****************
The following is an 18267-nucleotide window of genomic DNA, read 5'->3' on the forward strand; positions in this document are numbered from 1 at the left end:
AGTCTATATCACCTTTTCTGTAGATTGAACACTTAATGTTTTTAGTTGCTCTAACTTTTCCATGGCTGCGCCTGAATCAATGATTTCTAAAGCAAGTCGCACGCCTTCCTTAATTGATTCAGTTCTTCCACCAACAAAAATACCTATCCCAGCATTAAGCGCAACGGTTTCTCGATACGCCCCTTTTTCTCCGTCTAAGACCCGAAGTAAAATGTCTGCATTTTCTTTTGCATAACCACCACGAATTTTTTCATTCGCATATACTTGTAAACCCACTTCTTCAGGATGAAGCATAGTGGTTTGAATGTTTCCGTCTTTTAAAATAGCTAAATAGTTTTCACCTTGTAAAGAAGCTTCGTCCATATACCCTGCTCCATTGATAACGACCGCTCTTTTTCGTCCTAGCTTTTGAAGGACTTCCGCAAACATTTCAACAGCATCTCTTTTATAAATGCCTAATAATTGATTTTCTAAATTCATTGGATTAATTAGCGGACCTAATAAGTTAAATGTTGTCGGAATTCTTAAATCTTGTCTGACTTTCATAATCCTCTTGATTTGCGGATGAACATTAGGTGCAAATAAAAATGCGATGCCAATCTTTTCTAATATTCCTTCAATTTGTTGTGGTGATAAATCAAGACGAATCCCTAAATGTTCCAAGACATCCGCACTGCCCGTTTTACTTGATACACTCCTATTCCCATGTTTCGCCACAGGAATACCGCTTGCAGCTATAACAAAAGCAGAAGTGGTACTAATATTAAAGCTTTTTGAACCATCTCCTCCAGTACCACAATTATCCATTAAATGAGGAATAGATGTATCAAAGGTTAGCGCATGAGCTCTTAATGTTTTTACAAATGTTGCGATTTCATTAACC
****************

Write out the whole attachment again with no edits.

The following is an 18267-nucleotide window of genomic DNA, read 5'->3' on the forward strand; positions in this document are numbered from 1 at the left end:
AGTCTATATCACCTTTTCTGTAGATTGAACACTTAATGTTTTTAGTTGCTCTAACTTTTCCATGGCTGCGCCTGAATCAATGATTTCTAAAGCAAGTCGCACGCCTTCCTTAATTGATTCAGTTCTTCCACCAACAAAAATACCTATCCCAGCATTAAGCGCAACGGTTTCTCGATACGCCCCTTTTTCTCCGTCTAAGACCCGAAGTAAAATGTCTGCATTTTCTTTTGCATAACCACCACGAATTTTTTCATTCGCATATACTTGTAAACCCACTTCTTCAGGATGAAGCATAGTGGTTTGAATGTTTCCGTCTTTTAAAATAGCTAAATAGTTTTCACCTTGTAAAGAAGCTTCGTCCATATACCCTGCTCCATTGATAACGACCGCTCTTTTTCGTCCTAGCTTTTGAAGGACTTCCGCAAACATTTCAACAGCATCTCTTTTATAAATGCCTAATAATTGATTTTCTAAATTCATTGGATTAATTAGCGGACCTAATAAGTTAAATGTTGTCGGAATTCTTAAATCTTGTCTGACTTTCATAATCCTCTTGATTTGCGGATGAACATTAGGTGCAAATAAAAATGCGATGCCAATCTTTTCTAATATTCCTTCAATTTGTTGTGGTGATAAATCAAGACGAATCCCTAAATGTTCCAAGACATCCGCACTGCCCGTTTTACTTGATACACTCCTATTCCCATGTTTCGCCACAGGAATACCGCTTGCAGCTATAACAAAAGCAGAAGTGGTACTAATATTAAAGCTTTTTGAACCATCTCCTCCAGTACCACAATTATCCATTAAATGAGGAATAGATGTATCAAAGGTTAGCGCATGAGCTCTTAATGTTTTTACAAATGTTGCGATTTCATTAACC